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January 19, 2016

Food For Thought
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Why Do We Fail?

You can have the best foods, the highest quality supplements, hire the best trainer, and have the latest state of the art kitchen. But if you don’t have the mind game, none of that matters.

When I first started nutritional consulting, I amassed a great deal of knowledge from books, studies, teachers, and courses. What I had no experience with, was how to implement this amazing information with real humans.

Over the years I have sought the greatest information on why people do what they do. By understanding this, I have been able to coach people along the path to success.

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The Marshmallow Study

A famous study, which came out of Stanford University about 40 years ago, helps us to understand the reason for success. Here’s what they did.

They brought 4-5 year old children to an empty room, sat them at a table and gave them a single marshmallow. They told them that they could either eat the marshmallow now, or wait, at which time they would be awarded with two marshmallows. Then the researcher left the room and came back in 15 minutes.

Some children ate the marshmallow, and others waited the whole 15 minutes. But this wasn’t the interesting part. The interesting part came many years later.

These kids were followed for the next 40 years, and various factors were measured. They discovered that the kids who waited for the second marshmallow, showed greater success in various areas of life.

  • SAT scores were higher
  • Substance abuse was a lot lower
  • Their health was better
  • They had lower levels of obesity
  • They had a better response to stress
  • They were more sociable

What this shows is that the ability to delay gratification, can lead to greater outcomes and success in the future. (More studies here, and here.)

Using Delayed Gratification to Achieve Success

This is a critical aspect in making impactful health changes. For example, for some of my clients, going gluten-free, or cutting out sugar, is a huge change. Their diet may be highly dependant on these foods. They might go to parties, or hang out with friends who don’t have the same dietary restrictions. But what I remind them about, is that we need to keep the long game in mind. I explain that the body doesn’t heal overnight, and that it takes a focused consistent effort to maintain certain dietary restrictions long enough to get above the clouds and see the sunny skies of health. My clients that commit to the long game, have the greatest success.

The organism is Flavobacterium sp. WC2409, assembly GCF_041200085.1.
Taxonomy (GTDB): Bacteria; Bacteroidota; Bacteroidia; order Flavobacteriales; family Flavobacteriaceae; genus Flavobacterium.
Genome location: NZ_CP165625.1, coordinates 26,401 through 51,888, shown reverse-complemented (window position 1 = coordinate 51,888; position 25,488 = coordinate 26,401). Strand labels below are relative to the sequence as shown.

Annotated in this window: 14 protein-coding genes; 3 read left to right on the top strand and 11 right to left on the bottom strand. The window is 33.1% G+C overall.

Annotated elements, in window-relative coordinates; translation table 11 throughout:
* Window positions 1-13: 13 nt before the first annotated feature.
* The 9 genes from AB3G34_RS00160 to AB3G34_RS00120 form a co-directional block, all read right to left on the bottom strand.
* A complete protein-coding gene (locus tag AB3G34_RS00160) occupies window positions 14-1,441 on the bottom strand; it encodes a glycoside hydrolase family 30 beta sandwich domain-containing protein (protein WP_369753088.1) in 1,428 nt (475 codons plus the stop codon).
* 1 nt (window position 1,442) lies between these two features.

One example, is the issue of food sensitivities. When individuals have a reaction to a food that’s mediated by IgG antibodies, those antibodies can remain in the bloodstream for months. This means that the immune system is on high alert for that time period if these food antigens show up again. Thus, if a person is trying to address symptoms associated with these reactions, they must avoid the food for 3-6 months, or the whole inflammatory cycle gets reset.

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One Of The Greatest Brain Discoveries Of Our Time

If you feel that you would be the child who would eat the marshmallow right away, don’t worry, there’s hope for you. (And if you are already good at delayed gratification, you can get better!). One of the greatest discoveries of neuroscience over the last 15 years, is the notion of neuroplasticity. Our brains have a tremendous ability to change. It turns out you can teach an old dog new tricks.

The key to becoming an expert in delayed gratification, is to work out the “delayed gratification muscle”. By practicing delayed gratification, you will reinforce these neural pathways, and you will become better and better at the exercise.

For some of my clients, implementing my protocol is super-easy. They might have some good foundational delayed-gratification skills. But for others, it’s a bit more challenging. I do see these individuals, with some practice and support, reach their goals and become better individuals for committing to the journey.

 

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